Medicare Experiments with Pay for Performance

Published January 1, 2006

On November 14, 2005, the U.S. Centers for Medicare and Medicaid Services (CMS) released the findings of its Premier Hospital Quality Incentive demonstration, in which hospitals were paid for measurable improvements in care, rather than simply reimbursed for the number and complexity of services provided.

“We are seeing that pay-for-performance works,” said CMS Administrator Mark B. McClellan in a statement. “We are seeing increased quality of care for patients, which will mean fewer costly complications–exactly what we should be paying for in Medicare.”

Hospitals Receive Cash Awards

Medicare will award $8.85 million to hospitals that showed measurable improvements in care during the first year of the program. Improvement in evidence-based quality measures is expected to provide long-term savings because of their demonstrated relationship to improved patient health, fewer complications, and fewer hospital readmissions.

Medicare has never before awarded monetary bonuses to health care providers in a pay-for-performance demonstration. The demonstration began in October 2003, with more than 260 hospitals voluntarily participating. It is scheduled to end in September 2006.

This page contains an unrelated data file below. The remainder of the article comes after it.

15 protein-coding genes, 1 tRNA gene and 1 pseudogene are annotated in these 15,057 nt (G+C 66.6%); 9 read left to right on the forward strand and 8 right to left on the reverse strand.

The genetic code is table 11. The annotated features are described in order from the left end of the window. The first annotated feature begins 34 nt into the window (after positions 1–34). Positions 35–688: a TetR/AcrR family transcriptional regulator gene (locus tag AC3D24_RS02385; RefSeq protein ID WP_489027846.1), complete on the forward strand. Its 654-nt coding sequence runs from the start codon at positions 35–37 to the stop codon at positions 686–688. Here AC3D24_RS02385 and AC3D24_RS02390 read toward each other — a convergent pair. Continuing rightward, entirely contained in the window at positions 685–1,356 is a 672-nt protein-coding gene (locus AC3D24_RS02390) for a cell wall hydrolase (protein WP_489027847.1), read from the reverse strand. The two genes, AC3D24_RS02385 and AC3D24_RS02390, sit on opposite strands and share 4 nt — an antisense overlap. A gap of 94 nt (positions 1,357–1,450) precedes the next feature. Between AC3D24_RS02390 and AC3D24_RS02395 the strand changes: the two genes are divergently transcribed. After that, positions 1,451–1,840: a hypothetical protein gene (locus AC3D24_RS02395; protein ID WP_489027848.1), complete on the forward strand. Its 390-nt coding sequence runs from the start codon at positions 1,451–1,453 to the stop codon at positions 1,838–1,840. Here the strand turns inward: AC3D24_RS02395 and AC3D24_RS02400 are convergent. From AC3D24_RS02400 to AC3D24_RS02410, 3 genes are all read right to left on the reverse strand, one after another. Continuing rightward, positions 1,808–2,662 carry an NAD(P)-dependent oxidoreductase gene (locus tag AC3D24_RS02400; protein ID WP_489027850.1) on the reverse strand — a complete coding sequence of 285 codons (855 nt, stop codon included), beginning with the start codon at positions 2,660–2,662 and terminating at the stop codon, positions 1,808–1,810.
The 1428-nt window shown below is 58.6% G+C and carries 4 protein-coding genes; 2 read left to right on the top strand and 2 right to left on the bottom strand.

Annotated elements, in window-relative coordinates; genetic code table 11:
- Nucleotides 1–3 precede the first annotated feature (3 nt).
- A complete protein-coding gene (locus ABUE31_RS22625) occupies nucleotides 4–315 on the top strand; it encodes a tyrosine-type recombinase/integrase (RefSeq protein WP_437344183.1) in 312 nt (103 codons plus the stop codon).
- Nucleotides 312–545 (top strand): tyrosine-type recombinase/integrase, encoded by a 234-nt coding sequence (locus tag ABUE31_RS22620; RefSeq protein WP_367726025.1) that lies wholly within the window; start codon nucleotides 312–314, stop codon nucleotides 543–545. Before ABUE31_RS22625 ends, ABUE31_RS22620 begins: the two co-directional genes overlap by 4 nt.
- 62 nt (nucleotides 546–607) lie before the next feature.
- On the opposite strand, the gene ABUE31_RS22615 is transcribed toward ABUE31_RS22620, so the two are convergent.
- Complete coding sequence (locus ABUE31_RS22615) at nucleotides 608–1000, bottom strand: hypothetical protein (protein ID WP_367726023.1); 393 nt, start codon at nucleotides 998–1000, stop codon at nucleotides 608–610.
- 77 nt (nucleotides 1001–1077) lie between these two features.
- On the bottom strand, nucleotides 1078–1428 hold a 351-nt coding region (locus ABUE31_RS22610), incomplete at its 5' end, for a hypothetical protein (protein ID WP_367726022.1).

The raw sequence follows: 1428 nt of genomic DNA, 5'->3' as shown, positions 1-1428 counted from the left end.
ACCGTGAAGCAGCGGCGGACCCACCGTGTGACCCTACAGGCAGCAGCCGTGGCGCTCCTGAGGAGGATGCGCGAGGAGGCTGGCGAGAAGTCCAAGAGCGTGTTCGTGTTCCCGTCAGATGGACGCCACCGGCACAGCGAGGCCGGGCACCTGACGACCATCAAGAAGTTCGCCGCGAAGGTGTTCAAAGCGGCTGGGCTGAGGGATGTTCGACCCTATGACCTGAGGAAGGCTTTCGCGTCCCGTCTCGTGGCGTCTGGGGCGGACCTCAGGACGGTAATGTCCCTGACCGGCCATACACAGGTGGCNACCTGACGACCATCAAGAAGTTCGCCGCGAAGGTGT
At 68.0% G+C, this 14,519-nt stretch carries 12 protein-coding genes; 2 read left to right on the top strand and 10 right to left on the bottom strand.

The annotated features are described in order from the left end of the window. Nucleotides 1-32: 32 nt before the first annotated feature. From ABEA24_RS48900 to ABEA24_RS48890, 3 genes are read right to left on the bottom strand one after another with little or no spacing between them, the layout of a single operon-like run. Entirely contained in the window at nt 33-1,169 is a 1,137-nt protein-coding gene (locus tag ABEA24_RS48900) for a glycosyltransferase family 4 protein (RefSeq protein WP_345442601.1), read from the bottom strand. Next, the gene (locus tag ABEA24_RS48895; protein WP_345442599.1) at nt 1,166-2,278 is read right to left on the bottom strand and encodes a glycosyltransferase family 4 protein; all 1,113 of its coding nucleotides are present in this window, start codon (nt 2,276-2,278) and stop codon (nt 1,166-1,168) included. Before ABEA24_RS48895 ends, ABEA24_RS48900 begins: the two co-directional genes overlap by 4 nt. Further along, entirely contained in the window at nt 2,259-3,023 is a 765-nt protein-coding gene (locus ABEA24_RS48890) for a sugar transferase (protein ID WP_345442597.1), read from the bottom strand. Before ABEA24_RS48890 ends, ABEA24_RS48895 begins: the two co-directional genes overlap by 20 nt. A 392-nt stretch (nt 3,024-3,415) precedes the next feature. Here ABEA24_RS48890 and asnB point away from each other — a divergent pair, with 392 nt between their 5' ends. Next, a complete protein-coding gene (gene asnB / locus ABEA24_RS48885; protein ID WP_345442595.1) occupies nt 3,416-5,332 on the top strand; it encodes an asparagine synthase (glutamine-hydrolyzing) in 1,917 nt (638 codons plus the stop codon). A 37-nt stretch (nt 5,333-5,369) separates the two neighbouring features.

Quality of care improved in all of the five clinical areas for which quality was measured: heart attacks, heart failure, pneumonia, coronary artery bypass graft, and hip and knee replacement.

Bonuses Awarded, Penalties Allotted

Top-performing hospitals received bonuses in their Medicare payments based on how well they met the quality measures related to each condition.

Hospitals in the top 10 percent for a given condition were given a 2 percent bonus on their Medicare payments for that condition. Hospitals in the second 10 percent were given a 1 percent bonus. Hospitals in the remainder of the top 50 percent received recognition for their quality but no bonus.

Poorly performing hospitals will be given more time to improve, but will be penalized if they don’t. According to CMS, “At the end of the first year, baselines were set for the bottom 20 and bottom 10 percent. If any hospitals are below the 10 percent baseline in the third year of the demonstration, they will get a 2 percent reduction in Medicare payments for the clinical area involved. And those between 20 and 10 percent will get a 1 percent reduction.”

Plan Is Working, CMS Says

“We are examining the first-year data and working with our partners in the quality improvement community to share and apply the lessons learned,” McClellan said. “But the major early finding is that the project did substantially improve important areas of health care quality at the participating hospitals.”

CMS is currently conducting a similar demonstration with large physician group practices.

— Susan Konig